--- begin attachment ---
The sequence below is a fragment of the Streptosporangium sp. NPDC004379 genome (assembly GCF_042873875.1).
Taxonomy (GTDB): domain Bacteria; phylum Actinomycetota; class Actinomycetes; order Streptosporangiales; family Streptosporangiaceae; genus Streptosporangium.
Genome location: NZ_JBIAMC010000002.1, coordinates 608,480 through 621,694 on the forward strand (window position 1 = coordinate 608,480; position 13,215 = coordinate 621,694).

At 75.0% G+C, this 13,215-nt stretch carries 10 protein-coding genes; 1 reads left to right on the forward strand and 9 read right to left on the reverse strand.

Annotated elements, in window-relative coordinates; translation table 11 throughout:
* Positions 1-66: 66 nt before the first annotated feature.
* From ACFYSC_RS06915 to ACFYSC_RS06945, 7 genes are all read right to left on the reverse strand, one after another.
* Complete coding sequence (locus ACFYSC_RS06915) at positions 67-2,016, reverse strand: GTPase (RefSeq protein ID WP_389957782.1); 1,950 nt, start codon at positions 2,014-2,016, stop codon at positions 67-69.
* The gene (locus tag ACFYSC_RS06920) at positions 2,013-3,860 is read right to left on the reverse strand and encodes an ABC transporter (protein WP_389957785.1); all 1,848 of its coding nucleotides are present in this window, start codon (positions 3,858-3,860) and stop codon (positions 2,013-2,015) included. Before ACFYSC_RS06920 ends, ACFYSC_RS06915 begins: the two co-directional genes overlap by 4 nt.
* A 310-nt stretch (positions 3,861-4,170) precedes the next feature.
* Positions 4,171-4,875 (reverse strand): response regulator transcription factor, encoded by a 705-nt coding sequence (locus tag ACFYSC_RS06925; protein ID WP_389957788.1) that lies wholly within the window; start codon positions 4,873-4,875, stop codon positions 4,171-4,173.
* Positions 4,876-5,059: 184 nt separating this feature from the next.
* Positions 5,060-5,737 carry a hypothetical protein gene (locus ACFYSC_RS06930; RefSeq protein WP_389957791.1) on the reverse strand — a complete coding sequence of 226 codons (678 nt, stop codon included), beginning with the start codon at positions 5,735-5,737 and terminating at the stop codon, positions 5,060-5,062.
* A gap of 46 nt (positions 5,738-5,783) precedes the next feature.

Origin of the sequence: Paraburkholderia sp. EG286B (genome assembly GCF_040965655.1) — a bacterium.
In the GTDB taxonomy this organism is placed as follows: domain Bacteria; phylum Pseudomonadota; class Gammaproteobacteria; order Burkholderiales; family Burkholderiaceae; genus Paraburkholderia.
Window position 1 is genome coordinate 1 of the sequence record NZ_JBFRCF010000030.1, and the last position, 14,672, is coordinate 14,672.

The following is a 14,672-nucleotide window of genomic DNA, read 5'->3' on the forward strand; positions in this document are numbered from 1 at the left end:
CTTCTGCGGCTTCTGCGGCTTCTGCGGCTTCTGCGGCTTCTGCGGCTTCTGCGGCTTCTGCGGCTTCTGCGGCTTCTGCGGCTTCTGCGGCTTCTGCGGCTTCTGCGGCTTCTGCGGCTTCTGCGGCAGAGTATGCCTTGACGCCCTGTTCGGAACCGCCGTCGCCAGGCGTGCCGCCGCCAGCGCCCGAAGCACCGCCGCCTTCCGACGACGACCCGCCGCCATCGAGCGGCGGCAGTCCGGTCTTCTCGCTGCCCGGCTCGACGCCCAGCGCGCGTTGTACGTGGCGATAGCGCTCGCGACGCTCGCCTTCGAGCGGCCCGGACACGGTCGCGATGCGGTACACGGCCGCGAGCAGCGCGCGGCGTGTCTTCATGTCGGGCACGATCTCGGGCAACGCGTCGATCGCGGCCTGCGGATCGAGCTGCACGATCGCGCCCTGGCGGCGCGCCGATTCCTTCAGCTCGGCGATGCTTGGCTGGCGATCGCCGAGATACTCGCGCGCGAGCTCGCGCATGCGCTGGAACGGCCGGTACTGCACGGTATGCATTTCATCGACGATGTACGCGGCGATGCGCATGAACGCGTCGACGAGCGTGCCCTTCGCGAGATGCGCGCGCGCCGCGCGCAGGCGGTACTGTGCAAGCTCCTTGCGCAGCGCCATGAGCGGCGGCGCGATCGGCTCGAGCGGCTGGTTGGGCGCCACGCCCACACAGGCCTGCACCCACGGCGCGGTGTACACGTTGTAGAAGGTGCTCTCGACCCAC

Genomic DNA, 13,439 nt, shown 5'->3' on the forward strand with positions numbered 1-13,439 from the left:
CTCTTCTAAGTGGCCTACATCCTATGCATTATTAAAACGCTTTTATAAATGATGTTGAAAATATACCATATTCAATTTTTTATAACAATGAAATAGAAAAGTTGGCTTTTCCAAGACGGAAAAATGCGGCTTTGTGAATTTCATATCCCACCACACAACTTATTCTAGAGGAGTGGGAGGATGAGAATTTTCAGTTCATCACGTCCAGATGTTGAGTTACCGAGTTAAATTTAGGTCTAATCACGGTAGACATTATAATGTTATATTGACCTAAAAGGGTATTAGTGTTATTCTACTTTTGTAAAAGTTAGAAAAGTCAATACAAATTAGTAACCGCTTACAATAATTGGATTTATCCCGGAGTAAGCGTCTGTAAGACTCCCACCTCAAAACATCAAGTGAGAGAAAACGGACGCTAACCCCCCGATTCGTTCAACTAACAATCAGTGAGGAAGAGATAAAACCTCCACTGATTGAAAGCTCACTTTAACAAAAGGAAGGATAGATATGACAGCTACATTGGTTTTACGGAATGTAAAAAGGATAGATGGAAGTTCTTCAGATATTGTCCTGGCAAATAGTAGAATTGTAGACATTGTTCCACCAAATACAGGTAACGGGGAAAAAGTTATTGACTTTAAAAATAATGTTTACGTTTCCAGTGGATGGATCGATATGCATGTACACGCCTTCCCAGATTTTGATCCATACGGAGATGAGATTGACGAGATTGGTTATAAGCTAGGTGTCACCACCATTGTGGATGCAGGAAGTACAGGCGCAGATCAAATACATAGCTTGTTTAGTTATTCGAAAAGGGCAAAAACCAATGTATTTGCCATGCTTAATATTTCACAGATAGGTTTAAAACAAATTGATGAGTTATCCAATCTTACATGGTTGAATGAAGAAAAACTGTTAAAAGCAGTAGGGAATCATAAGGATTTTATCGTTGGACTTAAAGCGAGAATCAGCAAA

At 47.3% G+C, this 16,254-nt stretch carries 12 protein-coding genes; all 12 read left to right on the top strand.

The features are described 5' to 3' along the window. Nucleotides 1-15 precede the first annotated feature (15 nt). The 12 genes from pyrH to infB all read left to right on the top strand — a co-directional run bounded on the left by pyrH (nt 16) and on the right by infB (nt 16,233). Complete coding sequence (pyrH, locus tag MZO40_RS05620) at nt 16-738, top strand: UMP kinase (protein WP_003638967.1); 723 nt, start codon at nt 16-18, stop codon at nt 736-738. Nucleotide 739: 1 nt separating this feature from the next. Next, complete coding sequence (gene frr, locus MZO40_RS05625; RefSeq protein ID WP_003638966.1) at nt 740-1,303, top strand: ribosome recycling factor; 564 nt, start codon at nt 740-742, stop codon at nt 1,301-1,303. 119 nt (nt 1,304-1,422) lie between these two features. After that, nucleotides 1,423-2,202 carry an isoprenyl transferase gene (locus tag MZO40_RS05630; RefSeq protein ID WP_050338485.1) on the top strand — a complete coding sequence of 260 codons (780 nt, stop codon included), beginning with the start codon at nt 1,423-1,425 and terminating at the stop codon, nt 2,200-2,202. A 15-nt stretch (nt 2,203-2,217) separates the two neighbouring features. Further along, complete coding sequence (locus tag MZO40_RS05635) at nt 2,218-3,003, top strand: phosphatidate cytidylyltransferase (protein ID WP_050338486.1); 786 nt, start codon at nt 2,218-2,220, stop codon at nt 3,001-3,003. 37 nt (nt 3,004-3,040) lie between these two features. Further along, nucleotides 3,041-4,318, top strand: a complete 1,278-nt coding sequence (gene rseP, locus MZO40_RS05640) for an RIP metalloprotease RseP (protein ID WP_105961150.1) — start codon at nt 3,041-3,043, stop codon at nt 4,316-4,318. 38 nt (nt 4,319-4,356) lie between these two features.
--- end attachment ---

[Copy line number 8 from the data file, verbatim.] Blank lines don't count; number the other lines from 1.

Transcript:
* Complete coding sequence (locus ACFYSC_RS06915) at positions 67-2,016, reverse strand: GTPase (RefSeq protein ID WP_389957782.1); 1,950 nt, start codon at positions 2,014-2,016, stop codon at positions 67-69.